Meeting the Needs of Your Children

Bringing Up Your Children

When Paul teaches parents to “bring up” their children, he uses a word that means to feed your children. Feeding children certainly includes giving them food, but it means so much more than this. In a more general sense, it means to provide your children with whatever they need. It also does this with a specific goal in mind, which is to bring them to a point at which they are prepared to lead an adult life in a responsible manner. Then, when a child reaches adulthood, he or she should be able to meet their own needs and no longer rely on their parents.

To accomplish this, it is important to understand what your children need, so that you can properly meet their needs. Thankfully, the childhood development of Jesus provides you with a good example to follow (Luke 2:52). While it may not provide a complete pattern, it sets you in the right direction by emphasizing four categories in which your children need to develop. They need your help to progress in: 1) his education and skill-set, 2) his physical health and maturity, 3) his relationship with God, and 4) his relationship with other people.

Meeting Educational Needs

To “increase in wisdom” means that Jesus improved in his ability to understand things and to make wise choices as a result. This kind of wisdom encompasses both general education and a specific skill-set. By the way that Jesus taught people and interacted with his critics, it is obvious that he learned how to communicate well. Your children likewise need to receive a comprehensive education, featuring reading, writing, and speaking, but also mathematics, science, history, literature, and other crucial subjects. Furthermore, they need to be trained how to apply this knowledge in useful and responsible ways.

Additionally, your children should learn one or two basic life skills which will prepare them for basic employment and further specialized training. This is especially true of boys. Jesus, for instance, learned carpentry skills from his father (Mark 6:3, cf. Matt 13:55), whereas the majority of his twelve disciples were fishermen (John 21:2-3) and Paul was skilled at tent-making or leather work (Acts 18:3). Similarly, girls should learn domestic skills for managing a household with efficiency and skill (Prov 31:10-31; Tit 2:4-5).

Meeting Physical Needs

To “increase in stature” refers to physical development. This goes without saying. Children need parents to provide them with a proper diet. Care should be given to providing nourishment that causes neither malnutrition nor indulgence. A balanced, moderate diet is necessary, and so is a lifestyle that provides them with proper rest, physical activity, and medical care. Ultimately, children need parents to provide them with opportunities to apply their knowledge and their physical abilities into meaningful work opportunities, through chores and more (Lam 3:27).

Meeting Spiritual Needs

To “increase in favor with God” refers to a child’s personal relationship with God. Children need parents to guide them towards a personal relationship with God and a life that pleases God (Psa 34:11). That is why you must ensure that your children receive consistent exposure to the Word of God at home (Deut 6:6-9; 1 Tim 3:14-16). You must also ensure that your children participate together with you as you involve yourself faithfully in a Bible-teaching church (Acts 2:42; Heb 10:24-25). As your children develop, it is important that you model for them, instill in them, and expect from them a personal walk with God for themselves (Prov 20:11; Josh 1:8; 2 Tim 1:5).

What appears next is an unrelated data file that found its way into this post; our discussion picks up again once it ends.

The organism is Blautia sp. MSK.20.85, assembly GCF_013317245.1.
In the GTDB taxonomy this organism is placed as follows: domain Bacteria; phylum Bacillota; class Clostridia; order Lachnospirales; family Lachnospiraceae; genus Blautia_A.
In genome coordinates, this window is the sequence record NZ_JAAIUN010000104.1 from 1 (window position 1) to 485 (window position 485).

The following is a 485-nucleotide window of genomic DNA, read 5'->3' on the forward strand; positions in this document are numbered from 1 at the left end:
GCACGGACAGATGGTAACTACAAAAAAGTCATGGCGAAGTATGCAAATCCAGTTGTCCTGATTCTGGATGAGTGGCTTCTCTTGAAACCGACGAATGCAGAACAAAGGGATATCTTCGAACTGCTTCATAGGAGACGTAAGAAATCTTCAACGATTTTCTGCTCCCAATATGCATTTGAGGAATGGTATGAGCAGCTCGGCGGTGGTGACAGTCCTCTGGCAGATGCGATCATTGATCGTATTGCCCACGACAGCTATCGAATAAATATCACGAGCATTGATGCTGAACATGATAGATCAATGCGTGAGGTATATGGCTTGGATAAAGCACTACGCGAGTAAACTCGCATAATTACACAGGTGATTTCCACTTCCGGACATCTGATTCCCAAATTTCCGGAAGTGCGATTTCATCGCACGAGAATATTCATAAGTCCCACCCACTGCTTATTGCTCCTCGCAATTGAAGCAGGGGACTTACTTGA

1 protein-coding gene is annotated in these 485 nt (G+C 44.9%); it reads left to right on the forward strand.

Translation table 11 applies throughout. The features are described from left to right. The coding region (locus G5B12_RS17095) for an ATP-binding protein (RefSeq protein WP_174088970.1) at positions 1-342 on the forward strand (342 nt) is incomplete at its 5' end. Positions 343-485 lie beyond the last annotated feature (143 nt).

Meeting Social Needs

To “increase in favor with men” refers to a child’s social relationships, whether inside or outside the family. Not only do they need to learn how to show proper respect to an adult (Lev 19:32), but they also need to learn how to be friendly (Matt 18:24). Furthermore, they need to learn how to avoid the wrong kind of friends (1 Cor 15:33). Altogether, parents should meet the needs of their children so effectively that they learn to respect other people so genuinely that other people learn to respect them. This includes people who are Christians and people who are not.

The Responsibility of the Parents

Ultimately, it is the responsibility of both parents – father and mother – to meet the needs of their children (Eph 5:4; 1 Tim 5:10). It is not good enough just to provide a house for your children to live in and food for your children to eat. It is not enough to enroll them in school and then expect the school to do all the training (whether it be a public school, private school, Christian school, or homeschool). And it is not enough tob send or take your children to church and expect the church to meet their needs.

Overreliance on any one source to meet the needs of your child will inevitably cause deficiencies. God holds parents responsible to understand the needs of their children and to make prayerful, biblical, deliberate choices to ensure that all of these needs are met so that their children will progress in education and life skills, in physical health and stamina, in a vibrant relationship with God, and in a respectful, vibrant relationship with others. Where deficiencies appear, parents should do whatever they can to meet those needs one way or another without expecting someone else to do it for you.

Review Questions

  1. Did your parents do well at meeting your childhood development needs? In what categories did they excel? In what categories did they fall short?
  2. How are you doing at meeting the development needs of your children? In what categories do you excel? In what categories did you fall short?
  3. What can you do to be more effective and more balanced at meeting these needs?
  4. How can your family put into practice what you have learned from this lesson?
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